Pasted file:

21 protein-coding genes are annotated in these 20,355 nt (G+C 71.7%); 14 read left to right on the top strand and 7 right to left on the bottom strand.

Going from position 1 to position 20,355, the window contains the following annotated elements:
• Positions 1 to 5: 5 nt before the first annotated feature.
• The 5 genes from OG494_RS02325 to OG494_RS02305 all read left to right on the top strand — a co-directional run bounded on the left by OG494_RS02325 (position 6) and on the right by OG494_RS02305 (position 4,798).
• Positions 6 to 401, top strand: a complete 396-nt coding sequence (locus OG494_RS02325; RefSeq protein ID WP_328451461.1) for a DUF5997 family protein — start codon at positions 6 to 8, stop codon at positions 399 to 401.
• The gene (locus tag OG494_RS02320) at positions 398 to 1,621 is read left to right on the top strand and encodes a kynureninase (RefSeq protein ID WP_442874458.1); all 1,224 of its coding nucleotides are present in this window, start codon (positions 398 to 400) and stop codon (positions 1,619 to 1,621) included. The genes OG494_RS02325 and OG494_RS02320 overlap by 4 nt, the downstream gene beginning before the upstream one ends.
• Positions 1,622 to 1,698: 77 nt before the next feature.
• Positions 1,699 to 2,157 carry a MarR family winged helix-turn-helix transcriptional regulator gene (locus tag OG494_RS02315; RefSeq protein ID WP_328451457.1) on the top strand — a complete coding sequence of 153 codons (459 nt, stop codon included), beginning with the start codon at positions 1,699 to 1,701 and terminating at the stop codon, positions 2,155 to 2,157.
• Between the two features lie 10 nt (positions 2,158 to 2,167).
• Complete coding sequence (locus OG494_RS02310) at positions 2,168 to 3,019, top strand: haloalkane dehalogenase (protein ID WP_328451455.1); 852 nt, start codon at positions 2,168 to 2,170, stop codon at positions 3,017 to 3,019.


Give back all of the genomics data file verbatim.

21 protein-coding genes are annotated in these 20,355 nt (G+C 71.7%); 14 read left to right on the top strand and 7 right to left on the bottom strand.

Going from position 1 to position 20,355, the window contains the following annotated elements:
• Positions 1 to 5: 5 nt before the first annotated feature.
• The 5 genes from OG494_RS02325 to OG494_RS02305 all read left to right on the top strand — a co-directional run bounded on the left by OG494_RS02325 (position 6) and on the right by OG494_RS02305 (position 4,798).
• Positions 6 to 401, top strand: a complete 396-nt coding sequence (locus OG494_RS02325; RefSeq protein ID WP_328451461.1) for a DUF5997 family protein — start codon at positions 6 to 8, stop codon at positions 399 to 401.
• The gene (locus tag OG494_RS02320) at positions 398 to 1,621 is read left to right on the top strand and encodes a kynureninase (RefSeq protein ID WP_442874458.1); all 1,224 of its coding nucleotides are present in this window, start codon (positions 398 to 400) and stop codon (positions 1,619 to 1,621) included. The genes OG494_RS02325 and OG494_RS02320 overlap by 4 nt, the downstream gene beginning before the upstream one ends.
• Positions 1,622 to 1,698: 77 nt before the next feature.
• Positions 1,699 to 2,157 carry a MarR family winged helix-turn-helix transcriptional regulator gene (locus tag OG494_RS02315; RefSeq protein ID WP_328451457.1) on the top strand — a complete coding sequence of 153 codons (459 nt, stop codon included), beginning with the start codon at positions 1,699 to 1,701 and terminating at the stop codon, positions 2,155 to 2,157.
• Between the two features lie 10 nt (positions 2,158 to 2,167).
• Complete coding sequence (locus OG494_RS02310) at positions 2,168 to 3,019, top strand: haloalkane dehalogenase (protein ID WP_328451455.1); 852 nt, start codon at positions 2,168 to 2,170, stop codon at positions 3,017 to 3,019.